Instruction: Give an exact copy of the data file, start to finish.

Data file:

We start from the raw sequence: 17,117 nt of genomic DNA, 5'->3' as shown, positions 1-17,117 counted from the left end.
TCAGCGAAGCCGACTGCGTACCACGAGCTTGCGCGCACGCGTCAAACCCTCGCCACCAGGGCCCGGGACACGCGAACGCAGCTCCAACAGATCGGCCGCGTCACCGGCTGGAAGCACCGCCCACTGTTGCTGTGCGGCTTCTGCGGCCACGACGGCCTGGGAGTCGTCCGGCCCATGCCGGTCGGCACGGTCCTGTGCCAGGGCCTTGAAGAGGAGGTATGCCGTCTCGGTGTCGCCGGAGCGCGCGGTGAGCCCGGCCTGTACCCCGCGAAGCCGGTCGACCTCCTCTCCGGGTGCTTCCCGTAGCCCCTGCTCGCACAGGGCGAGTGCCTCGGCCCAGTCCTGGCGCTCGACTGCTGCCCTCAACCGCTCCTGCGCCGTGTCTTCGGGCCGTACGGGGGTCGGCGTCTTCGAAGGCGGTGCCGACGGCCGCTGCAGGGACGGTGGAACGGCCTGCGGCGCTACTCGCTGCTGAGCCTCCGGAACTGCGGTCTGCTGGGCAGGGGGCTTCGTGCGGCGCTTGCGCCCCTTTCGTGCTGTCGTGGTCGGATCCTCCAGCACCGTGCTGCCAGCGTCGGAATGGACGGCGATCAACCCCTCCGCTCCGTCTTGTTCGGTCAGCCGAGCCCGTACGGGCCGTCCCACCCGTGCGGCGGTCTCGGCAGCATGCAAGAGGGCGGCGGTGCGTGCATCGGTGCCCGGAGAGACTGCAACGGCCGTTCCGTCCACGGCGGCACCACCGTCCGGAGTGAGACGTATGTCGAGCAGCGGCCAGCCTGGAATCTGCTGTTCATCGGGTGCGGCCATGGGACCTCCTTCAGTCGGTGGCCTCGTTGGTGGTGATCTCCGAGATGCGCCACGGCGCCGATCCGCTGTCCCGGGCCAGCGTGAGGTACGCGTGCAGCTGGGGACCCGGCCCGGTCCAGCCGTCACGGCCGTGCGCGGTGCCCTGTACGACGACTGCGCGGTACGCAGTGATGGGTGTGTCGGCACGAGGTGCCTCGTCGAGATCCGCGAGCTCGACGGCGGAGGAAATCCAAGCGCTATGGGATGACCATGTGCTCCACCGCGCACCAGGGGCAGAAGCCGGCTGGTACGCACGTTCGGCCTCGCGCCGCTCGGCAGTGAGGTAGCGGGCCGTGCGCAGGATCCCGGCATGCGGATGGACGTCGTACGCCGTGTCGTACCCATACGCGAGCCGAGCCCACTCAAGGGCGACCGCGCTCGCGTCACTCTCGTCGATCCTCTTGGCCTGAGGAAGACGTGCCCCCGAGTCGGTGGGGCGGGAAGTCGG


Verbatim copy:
We start from the raw sequence: 17,117 nt of genomic DNA, 5'->3' as shown, positions 1-17,117 counted from the left end.
TCAGCGAAGCCGACTGCGTACCACGAGCTTGCGCGCACGCGTCAAACCCTCGCCACCAGGGCCCGGGACACGCGAACGCAGCTCCAACAGATCGGCCGCGTCACCGGCTGGAAGCACCGCCCACTGTTGCTGTGCGGCTTCTGCGGCCACGACGGCCTGGGAGTCGTCCGGCCCATGCCGGTCGGCACGGTCCTGTGCCAGGGCCTTGAAGAGGAGGTATGCCGTCTCGGTGTCGCCGGAGCGCGCGGTGAGCCCGGCCTGTACCCCGCGAAGCCGGTCGACCTCCTCTCCGGGTGCTTCCCGTAGCCCCTGCTCGCACAGGGCGAGTGCCTCGGCCCAGTCCTGGCGCTCGACTGCTGCCCTCAACCGCTCCTGCGCCGTGTCTTCGGGCCGTACGGGGGTCGGCGTCTTCGAAGGCGGTGCCGACGGCCGCTGCAGGGACGGTGGAACGGCCTGCGGCGCTACTCGCTGCTGAGCCTCCGGAACTGCGGTCTGCTGGGCAGGGGGCTTCGTGCGGCGCTTGCGCCCCTTTCGTGCTGTCGTGGTCGGATCCTCCAGCACCGTGCTGCCAGCGTCGGAATGGACGGCGATCAACCCCTCCGCTCCGTCTTGTTCGGTCAGCCGAGCCCGTACGGGCCGTCCCACCCGTGCGGCGGTCTCGGCAGCATGCAAGAGGGCGGCGGTGCGTGCATCGGTGCCCGGAGAGACTGCAACGGCCGTTCCGTCCACGGCGGCACCACCGTCCGGAGTGAGACGTATGTCGAGCAGCGGCCAGCCTGGAATCTGCTGTTCATCGGGTGCGGCCATGGGACCTCCTTCAGTCGGTGGCCTCGTTGGTGGTGATCTCCGAGATGCGCCACGGCGCCGATCCGCTGTCCCGGGCCAGCGTGAGGTACGCGTGCAGCTGGGGACCCGGCCCGGTCCAGCCGTCACGGCCGTGCGCGGTGCCCTGTACGACGACTGCGCGGTACGCAGTGATGGGTGTGTCGGCACGAGGTGCCTCGTCGAGATCCGCGAGCTCGACGGCGGAGGAAATCCAAGCGCTATGGGATGACCATGTGCTCCACCGCGCACCAGGGGCAGAAGCCGGCTGGTACGCACGTTCGGCCTCGCGCCGCTCGGCAGTGAGGTAGCGGGCCGTGCGCAGGATCCCGGCATGCGGATGGACGTCGTACGCCGTGTCGTACCCATACGCGAGCCGAGCCCACTCAAGGGCGACCGCGCTCGCGTCACTCTCGTCGATCCTCTTGGCCTGAGGAAGACGTGCCCCCGAGTCGGTGGGGCGGGAAGTCGG